The working conditions in CAFOs are highly dangerous to the employees, and rank among the most hazardous of all occupations.1 Gases and particulate matter found in the air within the factories can cause severe respiratory health effects, including symptoms of pulmonary disease and abnormalities in the lung functions of CAFO workers.
Sinus infections, mucous membrane irritation, bronchitis, asthma, asthma-like syndrome and chronic obstructive pulmonary disease are all conditions experienced by CAFO workers.2 Acute toxicity from high-dose gas exposures (e.g., nitrogen oxides, hydrogen sulfide, ammonia) and interstitial diseases (hypersensitivity pneumonitis, interstitial fibrosis) also are well documented.3 Microbial exposures, especially endotoxin exposure, are related to deleterious respiratory health effects, including short term and persistent declines in lung function.4 Many adverse respiratory effects of farming result from the wide spectrum of respiratory toxicants (eg, organic and inorganic dusts, gases, agrochemicals, biologic agents) as well as the exposure to high concentrations of those toxicants.
Decomposing manure releases various forms of hazardous materials:
- Dust particles and toxins. Small particles—around 50% of CAFO dust particles—pose a significant respiratory hazard because they penetrate deeper into lungs, carrying toxic gases adsorbed onto them.5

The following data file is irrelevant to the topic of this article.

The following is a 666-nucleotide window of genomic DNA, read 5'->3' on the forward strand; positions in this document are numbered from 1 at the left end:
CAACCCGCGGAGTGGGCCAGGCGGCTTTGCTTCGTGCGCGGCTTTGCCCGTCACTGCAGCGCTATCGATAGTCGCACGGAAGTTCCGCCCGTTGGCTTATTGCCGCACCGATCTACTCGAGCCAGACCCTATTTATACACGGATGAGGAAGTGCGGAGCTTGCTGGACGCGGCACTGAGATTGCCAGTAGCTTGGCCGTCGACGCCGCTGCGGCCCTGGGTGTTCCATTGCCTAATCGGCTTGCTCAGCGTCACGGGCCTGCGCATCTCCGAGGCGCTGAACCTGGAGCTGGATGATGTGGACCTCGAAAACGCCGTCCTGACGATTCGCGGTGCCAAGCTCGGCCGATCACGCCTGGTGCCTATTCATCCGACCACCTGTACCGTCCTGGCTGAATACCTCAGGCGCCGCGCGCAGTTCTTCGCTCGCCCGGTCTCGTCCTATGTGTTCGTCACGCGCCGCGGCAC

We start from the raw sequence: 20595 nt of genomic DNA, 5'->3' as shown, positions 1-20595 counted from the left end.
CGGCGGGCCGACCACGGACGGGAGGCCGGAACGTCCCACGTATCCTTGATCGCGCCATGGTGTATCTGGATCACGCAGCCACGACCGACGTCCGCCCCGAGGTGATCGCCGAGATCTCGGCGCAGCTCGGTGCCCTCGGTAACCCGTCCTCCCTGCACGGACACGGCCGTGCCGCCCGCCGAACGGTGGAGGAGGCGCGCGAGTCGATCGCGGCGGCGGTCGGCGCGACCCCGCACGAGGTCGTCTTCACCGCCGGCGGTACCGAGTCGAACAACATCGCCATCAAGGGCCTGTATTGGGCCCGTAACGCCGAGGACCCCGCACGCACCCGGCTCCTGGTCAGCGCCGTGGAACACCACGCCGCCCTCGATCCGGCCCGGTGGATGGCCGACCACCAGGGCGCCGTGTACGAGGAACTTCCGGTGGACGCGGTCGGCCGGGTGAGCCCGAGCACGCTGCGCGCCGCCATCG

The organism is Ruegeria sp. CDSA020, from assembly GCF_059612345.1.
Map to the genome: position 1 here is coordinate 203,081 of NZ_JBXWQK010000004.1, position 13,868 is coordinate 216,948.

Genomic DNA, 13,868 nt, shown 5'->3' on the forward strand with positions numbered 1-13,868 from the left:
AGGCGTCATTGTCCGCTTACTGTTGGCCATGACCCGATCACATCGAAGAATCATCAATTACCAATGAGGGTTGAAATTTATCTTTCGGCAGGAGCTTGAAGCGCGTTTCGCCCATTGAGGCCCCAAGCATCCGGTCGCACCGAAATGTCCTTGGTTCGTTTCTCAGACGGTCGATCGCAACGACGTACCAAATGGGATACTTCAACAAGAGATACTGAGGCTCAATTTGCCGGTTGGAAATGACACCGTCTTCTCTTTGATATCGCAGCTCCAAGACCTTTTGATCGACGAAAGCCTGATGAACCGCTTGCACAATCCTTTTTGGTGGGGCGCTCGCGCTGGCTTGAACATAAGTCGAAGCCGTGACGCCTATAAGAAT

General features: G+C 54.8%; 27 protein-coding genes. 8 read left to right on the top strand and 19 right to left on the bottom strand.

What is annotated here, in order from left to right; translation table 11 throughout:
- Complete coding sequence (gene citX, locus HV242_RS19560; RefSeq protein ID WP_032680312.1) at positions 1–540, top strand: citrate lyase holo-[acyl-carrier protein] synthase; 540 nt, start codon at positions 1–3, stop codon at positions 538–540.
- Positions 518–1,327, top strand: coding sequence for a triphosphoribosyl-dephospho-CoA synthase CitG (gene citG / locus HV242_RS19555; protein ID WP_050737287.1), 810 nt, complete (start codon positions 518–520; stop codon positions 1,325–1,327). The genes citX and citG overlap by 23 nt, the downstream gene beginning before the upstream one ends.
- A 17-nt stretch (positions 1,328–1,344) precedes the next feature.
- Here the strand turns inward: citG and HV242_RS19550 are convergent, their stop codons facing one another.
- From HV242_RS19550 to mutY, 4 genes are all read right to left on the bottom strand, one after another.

- Endotoxins are parts of bacteria remaining toxic long after the organism dies. Even at low concentrations in dust, they can affect white blood cell counts, cause fever and respiratory distress, and worsen asthma. Endotoxins may be a more significant contributor to workers’ problems with chronic cough and bronchitis than dust.6
- Volatile organic compounds (VOCs). Of 331 VOC and gas compounds found in odorous air samples from North Carolina swine facilities, 157 are known airway irritants. Exposure to VOC mixtures can have additive effects, so that sub-irritant levels of individual compounds can cause airway irritation when combined.7
- Ammonia. At moderate to high exposures, ammonia can cause severe cough, and lung inflammation and scarring, edema and death. Ammonia absorbs onto dust particles inhaled deep into lungs, where it can irritate tissue even at low concentrations.8
- Hydrogen sulfide. Over half of swine manure pits may be capable of producing environments poisoned with H2S. H2S is a cyanide-like gas that prevents cells from using oxygen. Acute effects include eye and respiratory irritation at air concentrations of 20 parts per million (ppm), nausea and vomiting at 50 ppm, dizziness at 200 ppm, and loss of consciousness and perhaps death at 500 ppm and above.9
The respiratory problems experienced by CAFO workers include the following:
- Asthma and other respiratory problems. Manure-related air pollutants can inflame tissue around the airways (bronchial tubes), increasing mucus production. Chronic inflammation can permanently scar the lungs. Either mucus or scarring can reduce airway diameter, making it harder to move air in and out of the lungs. One result is wheezing, or the sensation of being short of breath. CAFO workers exposed to these air pollutants report an interrelated group of respiratory symptoms that may occur simultaneously10:
- Occupational asthma. 25% of swine workers have occupational asthma – chest tightness, wheezing, and shortness of breath—typically after six or more years of exposure.11